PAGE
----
Relying on an assistive listening device, or ALD, can make a positive impact in your life. These personal amplifiers separate sounds from background noise, making it easier to make out phrases in noisy environments. According to the National Association of the Deaf, most people with hearing loss require a speech-to-noise ratio increase of approximately 15-25 decibels to hear more clearly. ALDs can help allow people with hearing loss to achieve this ratio. Here are some things to know about assistive listening devices:

You can use your assistive listening device in many situations.
Many classrooms use FM system technology.

Types of ALDs
There are four types of ALDs. While they all have their benefits, some ALD technology is better for different situations than others:

  • FM systems: FM systems use radio broadcast technology. These devices are common in classrooms, as students with hearing loss are able to hear the professor better. There are traditionally systems that are worn on the body, but newer technology also supports smaller systems that allow users to attach the devices to hearing aids.
  • Infrared systems: These systems use light waves instead of radio waves. Typically used in private places like courtrooms or theaters, they’re ideal in environments that require privacy as light waves cannot travel out of the room.
  • Induction loop systems: Induction loop systems utilize electromagnetic waves to deliver sound. These tools are ideal for people who use t-coil hearing aids because they negate the need for a receiver. However, people who do not use hearing aids can also benefit from Induction loop systems if they have a receiver. Users wear these receivers around their necks or as headsets.
  • Bluetooth® systems: ALDs that utilize Bluetooth® technology are becoming more popular as smartphone use continues to expand. These devices allow users to talk or listen to their cellular devices, even if the device is not being held up to their ears. Bluetooth® technology is most useful when working with computers, phones and tablet-style devices, but it’s becoming more versatile as more and more devices support Bluetooth®.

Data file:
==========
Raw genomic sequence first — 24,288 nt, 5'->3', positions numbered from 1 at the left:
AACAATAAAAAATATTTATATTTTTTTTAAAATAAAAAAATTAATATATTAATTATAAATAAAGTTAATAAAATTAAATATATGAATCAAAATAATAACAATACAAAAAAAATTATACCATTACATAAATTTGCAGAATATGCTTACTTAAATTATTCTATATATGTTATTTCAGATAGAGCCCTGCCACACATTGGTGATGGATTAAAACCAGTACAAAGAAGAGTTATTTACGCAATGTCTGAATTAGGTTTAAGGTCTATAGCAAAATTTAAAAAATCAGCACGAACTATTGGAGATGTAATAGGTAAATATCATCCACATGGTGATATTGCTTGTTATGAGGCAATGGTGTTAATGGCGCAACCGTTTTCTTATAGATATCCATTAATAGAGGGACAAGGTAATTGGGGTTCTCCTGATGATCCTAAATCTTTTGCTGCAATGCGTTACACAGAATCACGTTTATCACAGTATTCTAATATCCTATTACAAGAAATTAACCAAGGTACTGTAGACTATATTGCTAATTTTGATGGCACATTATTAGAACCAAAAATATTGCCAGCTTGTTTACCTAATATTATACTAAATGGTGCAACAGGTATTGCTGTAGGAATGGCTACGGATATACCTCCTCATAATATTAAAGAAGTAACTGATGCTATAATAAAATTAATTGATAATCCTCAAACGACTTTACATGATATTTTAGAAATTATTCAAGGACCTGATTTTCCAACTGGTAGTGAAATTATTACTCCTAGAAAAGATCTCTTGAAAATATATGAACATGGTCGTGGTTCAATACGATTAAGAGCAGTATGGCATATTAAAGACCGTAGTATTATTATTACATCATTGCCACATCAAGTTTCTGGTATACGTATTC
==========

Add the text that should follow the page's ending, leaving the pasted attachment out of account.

Where to use ALDs
All of this information on assistive listening devices can be overwhelming if you’re not exactly sure where your ALD would work best. ALDs are useful in environments with a lot of background noise, but what kinds of places actually have ALD technology installed? According to the Northern Virginia Resource Center, the American with Disabilities Act of 1990 requires all public places that can house at least 50 people to provide an assistive listening system. Here are a few places where your ALD will be most useful:

  • Theaters.
  • Museums.
  • Cultural centers.
  • Anywhere with tours.
  • Your own living room or car.

Personal amplifiers
Personal amplifiers are most beneficial for use in one-on-one conversations. These ALDs don’t require outside technology and simply consist of a small box with a microphone and listening cord attached. Personal amplifiers are usually best for people who mainly want to use their ALDs in conversations with loved ones. These devices can be more cost-effective compared to other ALDs.

CapTel Captioned Telephone